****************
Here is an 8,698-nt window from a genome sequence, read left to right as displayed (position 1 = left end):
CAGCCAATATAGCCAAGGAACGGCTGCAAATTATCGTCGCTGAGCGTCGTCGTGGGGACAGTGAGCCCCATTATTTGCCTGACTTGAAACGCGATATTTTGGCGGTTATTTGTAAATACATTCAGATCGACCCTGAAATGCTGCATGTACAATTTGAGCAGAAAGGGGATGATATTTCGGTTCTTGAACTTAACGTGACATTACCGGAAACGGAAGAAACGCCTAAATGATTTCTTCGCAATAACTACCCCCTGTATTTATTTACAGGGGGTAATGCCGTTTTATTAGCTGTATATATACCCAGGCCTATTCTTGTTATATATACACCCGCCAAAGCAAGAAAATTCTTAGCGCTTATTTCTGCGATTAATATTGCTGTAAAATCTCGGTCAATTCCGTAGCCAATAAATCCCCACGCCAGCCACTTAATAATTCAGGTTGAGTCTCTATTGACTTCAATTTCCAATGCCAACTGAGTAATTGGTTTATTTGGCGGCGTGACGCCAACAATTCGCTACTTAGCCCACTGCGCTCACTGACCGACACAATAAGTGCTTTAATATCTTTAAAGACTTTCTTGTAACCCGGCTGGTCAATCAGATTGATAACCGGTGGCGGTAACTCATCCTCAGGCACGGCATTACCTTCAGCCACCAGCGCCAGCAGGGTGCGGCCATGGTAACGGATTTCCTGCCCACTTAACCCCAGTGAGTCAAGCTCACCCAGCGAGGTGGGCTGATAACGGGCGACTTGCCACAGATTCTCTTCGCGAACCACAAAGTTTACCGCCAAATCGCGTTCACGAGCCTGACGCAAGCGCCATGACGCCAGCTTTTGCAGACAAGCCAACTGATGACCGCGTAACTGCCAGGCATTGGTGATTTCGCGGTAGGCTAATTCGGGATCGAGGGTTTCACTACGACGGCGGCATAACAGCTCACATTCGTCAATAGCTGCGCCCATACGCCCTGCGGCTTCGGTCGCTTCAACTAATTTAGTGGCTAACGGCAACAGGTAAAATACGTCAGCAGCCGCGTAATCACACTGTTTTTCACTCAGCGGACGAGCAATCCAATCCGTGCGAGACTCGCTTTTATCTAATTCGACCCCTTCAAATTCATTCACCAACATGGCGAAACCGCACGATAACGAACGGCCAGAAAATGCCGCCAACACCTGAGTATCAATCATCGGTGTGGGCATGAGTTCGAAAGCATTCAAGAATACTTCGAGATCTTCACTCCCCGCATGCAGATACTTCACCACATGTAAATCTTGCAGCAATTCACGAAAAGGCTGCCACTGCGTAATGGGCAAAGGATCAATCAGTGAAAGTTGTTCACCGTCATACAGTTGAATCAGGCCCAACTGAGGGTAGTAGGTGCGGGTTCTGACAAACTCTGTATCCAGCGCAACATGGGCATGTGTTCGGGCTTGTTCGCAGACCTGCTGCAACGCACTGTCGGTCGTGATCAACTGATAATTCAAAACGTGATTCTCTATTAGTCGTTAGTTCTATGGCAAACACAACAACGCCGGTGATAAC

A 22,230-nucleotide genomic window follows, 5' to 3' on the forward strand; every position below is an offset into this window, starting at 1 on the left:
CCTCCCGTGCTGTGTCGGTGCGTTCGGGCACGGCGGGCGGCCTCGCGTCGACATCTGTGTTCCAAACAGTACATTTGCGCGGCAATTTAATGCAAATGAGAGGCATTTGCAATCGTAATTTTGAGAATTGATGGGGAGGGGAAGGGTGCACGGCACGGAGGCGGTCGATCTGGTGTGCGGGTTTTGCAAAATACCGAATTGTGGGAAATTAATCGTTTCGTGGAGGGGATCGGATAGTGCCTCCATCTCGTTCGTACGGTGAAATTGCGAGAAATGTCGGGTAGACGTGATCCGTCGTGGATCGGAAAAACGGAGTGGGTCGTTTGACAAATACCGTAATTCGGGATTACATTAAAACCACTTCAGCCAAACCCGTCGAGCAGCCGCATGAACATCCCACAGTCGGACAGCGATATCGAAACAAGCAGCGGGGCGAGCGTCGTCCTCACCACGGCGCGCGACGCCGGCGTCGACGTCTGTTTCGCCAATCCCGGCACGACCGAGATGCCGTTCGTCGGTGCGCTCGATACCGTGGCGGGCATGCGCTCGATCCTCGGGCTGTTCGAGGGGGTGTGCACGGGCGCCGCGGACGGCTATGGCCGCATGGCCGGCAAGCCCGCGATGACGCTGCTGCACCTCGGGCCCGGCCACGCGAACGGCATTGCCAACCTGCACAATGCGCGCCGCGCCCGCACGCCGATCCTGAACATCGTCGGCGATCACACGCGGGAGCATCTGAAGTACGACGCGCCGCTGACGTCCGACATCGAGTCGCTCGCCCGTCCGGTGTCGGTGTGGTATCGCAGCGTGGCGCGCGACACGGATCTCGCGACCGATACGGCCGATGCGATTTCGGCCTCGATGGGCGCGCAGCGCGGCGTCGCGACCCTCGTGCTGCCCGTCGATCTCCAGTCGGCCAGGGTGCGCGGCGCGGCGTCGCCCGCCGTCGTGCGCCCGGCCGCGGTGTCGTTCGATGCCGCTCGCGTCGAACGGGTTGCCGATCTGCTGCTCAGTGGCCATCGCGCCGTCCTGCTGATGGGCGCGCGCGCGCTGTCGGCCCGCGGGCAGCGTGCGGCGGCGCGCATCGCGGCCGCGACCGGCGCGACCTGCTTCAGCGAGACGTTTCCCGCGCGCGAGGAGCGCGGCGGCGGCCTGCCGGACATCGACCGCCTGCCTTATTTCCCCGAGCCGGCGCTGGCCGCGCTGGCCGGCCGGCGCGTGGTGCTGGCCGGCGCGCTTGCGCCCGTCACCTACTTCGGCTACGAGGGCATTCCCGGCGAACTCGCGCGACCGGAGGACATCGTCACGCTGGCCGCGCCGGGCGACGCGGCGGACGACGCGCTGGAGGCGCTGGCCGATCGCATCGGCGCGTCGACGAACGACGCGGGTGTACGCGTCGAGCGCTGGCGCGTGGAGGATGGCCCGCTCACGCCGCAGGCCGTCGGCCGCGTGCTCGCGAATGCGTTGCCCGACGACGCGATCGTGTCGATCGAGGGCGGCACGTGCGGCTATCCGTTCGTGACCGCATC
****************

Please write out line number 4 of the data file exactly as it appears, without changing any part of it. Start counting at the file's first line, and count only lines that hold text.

CCTCCCGTGCTGTGTCGGTGCGTTCGGGCACGGCGGGCGGCCTCGCGTCGACATCTGTGTTCCAAACAGTACATTTGCGCGGCAATTTAATGCAAATGAGAGGCATTTGCAATCGTAATTTTGAGAATTGATGGGGAGGGGAAGGGTGCACGGCACGGAGGCGGTCGATCTGGTGTGCGGGTTTTGCAAAATACCGAATTGTGGGAAATTAATCGTTTCGTGGAGGGGATCGGATAGTGCCTCCATCTCGTTCGTACGGTGAAATTGCGAGAAATGTCGGGTAGACGTGATCCGTCGTGGATCGGAAAAACGGAGTGGGTCGTTTGACAAATACCGTAATTCGGGATTACATTAAAACCACTTCAGCCAAACCCGTCGAGCAGCCGCATGAACATCCCACAGTCGGACAGCGATATCGAAACAAGCAGCGGGGCGAGCGTCGTCCTCACCACGGCGCGCGACGCCGGCGTCGACGTCTGTTTCGCCAATCCCGGCACGACCGAGATGCCGTTCGTCGGTGCGCTCGATACCGTGGCGGGCATGCGCTCGATCCTCGGGCTGTTCGAGGGGGTGTGCACGGGCGCCGCGGACGGCTATGGCCGCATGGCCGGCAAGCCCGCGATGACGCTGCTGCACCTCGGGCCCGGCCACGCGAACGGCATTGCCAACCTGCACAATGCGCGCCGCGCCCGCACGCCGATCCTGAACATCGTCGGCGATCACACGCGGGAGCATCTGAAGTACGACGCGCCGCTGACGTCCGACATCGAGTCGCTCGCCCGTCCGGTGTCGGTGTGGTATCGCAGCGTGGCGCGCGACACGGATCTCGCGACCGATACGGCCGATGCGATTTCGGCCTCGATGGGCGCGCAGCGCGGCGTCGCGACCCTCGTGCTGCCCGTCGATCTCCAGTCGGCCAGGGTGCGCGGCGCGGCGTCGCCCGCCGTCGTGCGCCCGGCCGCGGTGTCGTTCGATGCCGCTCGCGTCGAACGGGTTGCCGATCTGCTGCTCAGTGGCCATCGCGCCGTCCTGCTGATGGGCGCGCGCGCGCTGTCGGCCCGCGGGCAGCGTGCGGCGGCGCGCATCGCGGCCGCGACCGGCGCGACCTGCTTCAGCGAGACGTTTCCCGCGCGCGAGGAGCGCGGCGGCGGCCTGCCGGACATCGACCGCCTGCCTTATTTCCCCGAGCCGGCGCTGGCCGCGCTGGCCGGCCGGCGCGTGGTGCTGGCCGGCGCGCTTGCGCCCGTCACCTACTTCGGCTACGAGGGCATTCCCGGCGAACTCGCGCGACCGGAGGACATCGTCACGCTGGCCGCGCCGGGCGACGCGGCGGACGACGCGCTGGAGGCGCTGGCCGATCGCATCGGCGCGTCGACGAACGACGCGGGTGTACGCGTCGAGCGCTGGCGCGTGGAGGATGGCCCGCTCACGCCGCAGGCCGTCGGCCGCGTGCTCGCGAATGCGTTGCCCGACGACGCGATCGTGTCGATCGAGGGCGGCACGTGCGGCTATCCGTTCGTGACCGCATC